Past Predictions and Today’s Practices
Fifty years ago radiant heating might have sounded like science fiction. Remember the “home of tomorrow” reels from the 1950s that showcased how all of your home conveniences would be a push of a button away? Today there’s a saying about concrete and underfloor heating systems that goes, “friends don’t let friends pour concrete without PEX in it”.
I used PEX tubes in the garage and basement slabs, a fairly common feature of radiant systems since the only additional cost is the tubes. When I was up in the air about whether to install underfloor heating in my basement and garage Dave Holdorf, a leading expert on underfloor heating and many other HVAC topics paid me a visit. As a residential trainer for Taco Comfort Solutions he counsels contractors, reps, service technicians, and business owners and facilitates the growth of a healthy industry.
The radiant system I designed has four zones in the main part of the house and a fifth for the whole second floor. I don’t plan on doing much with the second floor, since my daughters are grown and the rooms will be mostly unoccupied. I’ve zoned the master suite, great room/kitchen, dining room, and study/laundry room.
Although many of those 50’s predictions came true, I don’t think anyone could have pictured the rise of the internet and our world of connected devices. It can be mind-boggling to try wade through all the different options available today. Before making any decisions about what to automate, I have to ask myself what makes the most sense and is it worth the expense.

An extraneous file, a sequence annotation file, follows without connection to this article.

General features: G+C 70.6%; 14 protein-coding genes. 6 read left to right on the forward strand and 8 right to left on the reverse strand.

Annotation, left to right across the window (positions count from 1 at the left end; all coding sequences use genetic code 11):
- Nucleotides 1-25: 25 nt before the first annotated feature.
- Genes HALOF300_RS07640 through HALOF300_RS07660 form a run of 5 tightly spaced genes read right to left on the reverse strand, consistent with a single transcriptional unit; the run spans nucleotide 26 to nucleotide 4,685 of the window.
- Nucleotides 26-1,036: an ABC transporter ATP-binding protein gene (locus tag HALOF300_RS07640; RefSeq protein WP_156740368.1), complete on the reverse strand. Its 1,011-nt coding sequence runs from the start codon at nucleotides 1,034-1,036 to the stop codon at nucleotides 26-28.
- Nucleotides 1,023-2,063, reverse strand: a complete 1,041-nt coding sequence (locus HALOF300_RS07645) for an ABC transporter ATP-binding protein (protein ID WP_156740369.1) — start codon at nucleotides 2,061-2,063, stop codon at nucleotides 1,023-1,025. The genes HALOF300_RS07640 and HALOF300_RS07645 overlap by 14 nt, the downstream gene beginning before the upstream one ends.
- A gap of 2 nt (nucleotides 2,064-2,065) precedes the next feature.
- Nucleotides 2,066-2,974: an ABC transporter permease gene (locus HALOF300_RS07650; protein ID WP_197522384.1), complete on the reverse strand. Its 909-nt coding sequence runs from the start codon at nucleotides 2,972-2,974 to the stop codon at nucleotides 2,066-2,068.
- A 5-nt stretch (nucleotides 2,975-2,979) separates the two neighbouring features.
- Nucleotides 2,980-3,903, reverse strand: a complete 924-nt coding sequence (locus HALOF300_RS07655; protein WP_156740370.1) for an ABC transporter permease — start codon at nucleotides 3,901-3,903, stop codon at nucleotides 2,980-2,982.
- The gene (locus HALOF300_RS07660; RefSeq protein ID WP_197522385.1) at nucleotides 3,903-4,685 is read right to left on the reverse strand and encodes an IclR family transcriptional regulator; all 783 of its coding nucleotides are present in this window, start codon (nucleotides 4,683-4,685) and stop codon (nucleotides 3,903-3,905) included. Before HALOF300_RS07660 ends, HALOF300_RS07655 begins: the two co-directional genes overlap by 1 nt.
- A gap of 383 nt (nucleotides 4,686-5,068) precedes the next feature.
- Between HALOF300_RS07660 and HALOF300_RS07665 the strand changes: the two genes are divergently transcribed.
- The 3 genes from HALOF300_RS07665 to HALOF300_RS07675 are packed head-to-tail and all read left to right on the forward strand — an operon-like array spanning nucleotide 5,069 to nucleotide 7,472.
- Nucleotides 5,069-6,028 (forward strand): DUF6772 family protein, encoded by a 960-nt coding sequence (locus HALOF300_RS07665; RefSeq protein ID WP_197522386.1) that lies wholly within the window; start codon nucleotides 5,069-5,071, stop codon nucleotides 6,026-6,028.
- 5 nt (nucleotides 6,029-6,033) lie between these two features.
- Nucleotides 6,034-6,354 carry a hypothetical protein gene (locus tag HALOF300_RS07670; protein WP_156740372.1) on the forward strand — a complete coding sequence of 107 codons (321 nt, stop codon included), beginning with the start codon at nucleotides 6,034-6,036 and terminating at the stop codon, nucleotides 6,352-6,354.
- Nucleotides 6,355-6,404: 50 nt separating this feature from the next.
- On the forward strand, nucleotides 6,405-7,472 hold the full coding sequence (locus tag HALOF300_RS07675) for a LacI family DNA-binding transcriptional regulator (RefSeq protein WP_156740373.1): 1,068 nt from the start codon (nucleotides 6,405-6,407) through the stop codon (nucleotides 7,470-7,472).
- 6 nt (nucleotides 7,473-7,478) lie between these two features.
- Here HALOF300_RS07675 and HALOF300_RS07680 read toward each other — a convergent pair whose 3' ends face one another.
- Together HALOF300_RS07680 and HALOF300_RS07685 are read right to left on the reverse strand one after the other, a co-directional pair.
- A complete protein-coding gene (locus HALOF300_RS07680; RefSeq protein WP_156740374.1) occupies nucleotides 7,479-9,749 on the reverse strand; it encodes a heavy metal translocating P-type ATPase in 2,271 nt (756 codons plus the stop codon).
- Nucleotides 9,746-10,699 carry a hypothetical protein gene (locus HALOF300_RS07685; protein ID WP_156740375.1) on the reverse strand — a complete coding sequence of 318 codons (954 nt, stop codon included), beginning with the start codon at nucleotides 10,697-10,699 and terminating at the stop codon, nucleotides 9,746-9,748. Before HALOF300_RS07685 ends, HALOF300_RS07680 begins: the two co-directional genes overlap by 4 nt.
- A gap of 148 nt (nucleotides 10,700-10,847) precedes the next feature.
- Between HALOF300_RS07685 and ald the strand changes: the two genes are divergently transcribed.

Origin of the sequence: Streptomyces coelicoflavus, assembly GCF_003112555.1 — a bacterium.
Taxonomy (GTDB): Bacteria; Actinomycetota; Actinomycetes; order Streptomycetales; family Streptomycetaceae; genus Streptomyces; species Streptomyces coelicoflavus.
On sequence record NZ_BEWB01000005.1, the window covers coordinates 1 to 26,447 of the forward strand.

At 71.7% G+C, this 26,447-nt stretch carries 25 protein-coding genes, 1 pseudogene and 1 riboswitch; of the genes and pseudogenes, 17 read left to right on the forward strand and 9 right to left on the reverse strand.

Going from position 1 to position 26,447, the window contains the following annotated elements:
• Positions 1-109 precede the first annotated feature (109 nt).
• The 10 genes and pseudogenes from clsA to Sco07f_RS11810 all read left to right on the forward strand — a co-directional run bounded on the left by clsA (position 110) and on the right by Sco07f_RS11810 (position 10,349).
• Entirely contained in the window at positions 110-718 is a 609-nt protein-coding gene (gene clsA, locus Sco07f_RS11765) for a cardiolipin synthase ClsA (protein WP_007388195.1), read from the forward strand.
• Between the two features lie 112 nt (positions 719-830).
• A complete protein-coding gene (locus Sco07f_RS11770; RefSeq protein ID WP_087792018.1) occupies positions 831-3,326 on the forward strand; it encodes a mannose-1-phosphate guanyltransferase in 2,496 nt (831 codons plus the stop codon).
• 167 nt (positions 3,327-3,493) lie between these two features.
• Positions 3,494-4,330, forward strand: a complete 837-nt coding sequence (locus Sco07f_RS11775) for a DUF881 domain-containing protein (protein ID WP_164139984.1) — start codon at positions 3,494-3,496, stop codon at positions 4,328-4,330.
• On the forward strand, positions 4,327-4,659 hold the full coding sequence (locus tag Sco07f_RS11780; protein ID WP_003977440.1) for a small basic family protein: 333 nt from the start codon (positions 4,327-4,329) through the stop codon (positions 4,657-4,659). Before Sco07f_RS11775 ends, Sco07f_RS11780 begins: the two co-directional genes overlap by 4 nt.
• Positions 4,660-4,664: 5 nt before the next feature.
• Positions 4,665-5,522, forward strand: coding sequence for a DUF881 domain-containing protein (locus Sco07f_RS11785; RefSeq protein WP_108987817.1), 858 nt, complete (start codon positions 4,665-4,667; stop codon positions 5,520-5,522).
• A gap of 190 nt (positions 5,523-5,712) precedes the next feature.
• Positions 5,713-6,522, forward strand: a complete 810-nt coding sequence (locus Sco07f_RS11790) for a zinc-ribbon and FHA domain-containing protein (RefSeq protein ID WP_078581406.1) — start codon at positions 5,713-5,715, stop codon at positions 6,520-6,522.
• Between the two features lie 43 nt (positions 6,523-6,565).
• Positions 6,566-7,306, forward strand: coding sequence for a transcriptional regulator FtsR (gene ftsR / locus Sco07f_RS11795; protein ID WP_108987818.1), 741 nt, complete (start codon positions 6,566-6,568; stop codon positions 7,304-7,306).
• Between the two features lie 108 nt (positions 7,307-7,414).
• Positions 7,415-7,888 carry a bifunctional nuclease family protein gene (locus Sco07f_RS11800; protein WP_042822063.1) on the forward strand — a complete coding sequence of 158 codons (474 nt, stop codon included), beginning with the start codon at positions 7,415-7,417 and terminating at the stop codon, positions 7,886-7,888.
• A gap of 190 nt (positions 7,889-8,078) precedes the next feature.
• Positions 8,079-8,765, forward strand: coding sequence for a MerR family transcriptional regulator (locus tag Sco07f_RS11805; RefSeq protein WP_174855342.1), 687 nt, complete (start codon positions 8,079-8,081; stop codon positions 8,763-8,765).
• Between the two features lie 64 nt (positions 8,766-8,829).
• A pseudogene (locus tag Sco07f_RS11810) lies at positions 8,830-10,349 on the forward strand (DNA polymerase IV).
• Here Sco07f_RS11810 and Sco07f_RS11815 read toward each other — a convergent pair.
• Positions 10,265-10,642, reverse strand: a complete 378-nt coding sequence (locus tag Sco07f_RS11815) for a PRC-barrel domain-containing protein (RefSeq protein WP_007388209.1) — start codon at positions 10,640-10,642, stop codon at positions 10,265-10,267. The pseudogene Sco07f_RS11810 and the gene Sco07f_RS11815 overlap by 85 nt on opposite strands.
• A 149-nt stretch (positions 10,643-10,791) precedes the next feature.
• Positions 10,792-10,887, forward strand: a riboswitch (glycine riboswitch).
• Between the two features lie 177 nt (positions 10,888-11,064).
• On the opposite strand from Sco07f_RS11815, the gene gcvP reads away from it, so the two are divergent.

I like my gadgets to be functional and not overwhelming. It makes sense to have a bird’s eye view of my home’s temperature and mechanical systems and be able to change it at any time. Automating elements of my home like the lighting and the shades are conveniences that will make our lives easier and the home more comfortable.
To learn more about home automation I enlisted the help of Gerard Lynch of System 7. Gerry has worked in the home automation business for many years and is an expert on planning these systems. One of my big takeaways from Gerry was that a lot goes into creating the systems but it’s manageable as long as I break the process down into smaller portions. I’ll meet with Gerry a few more times through the course of my project and update you.
What about the kids of today? Lots of people interested in projects like mine have children to consider. Calgary's Child has a good article that addresses many common questions parents might have about eco-friendly building design. One of the biggest items parents should keep in mind is the chemicals used in furniture and home products. Did you know particleboard is often manufactured with formaldehyde and can emit toxic gasses over time, or that laminate countertops can potentially contain toxic materials?
This blog was developed by Taco Comfort Solutions. All posts, sponsored and un-sponsored have been reviewed and approved by the Sustainable Community Media Editorial Team to ensure quality, relevance/usefulness and objectivity.
Companies: Taco Comfort Solutions
Dave Sweet My name’s Dave Sweet. I’m an eco-friendly homeowner and builder who’s been building his own homes since the 1980s, and I’ve had a great time doing it. Each time I’ve built a home, I’ve tried to include as many environmentally-friendly features as I can. This time, my goal is to use as little energy as possible while maximizing comfort for my wife, my daughters and I. This blog is about helping each other - whether you’re a homeowner or a contractor in the field. Ask questions, exchange ideas, share resources, and more! I encourage you to be a part of this community, and share your experiences. www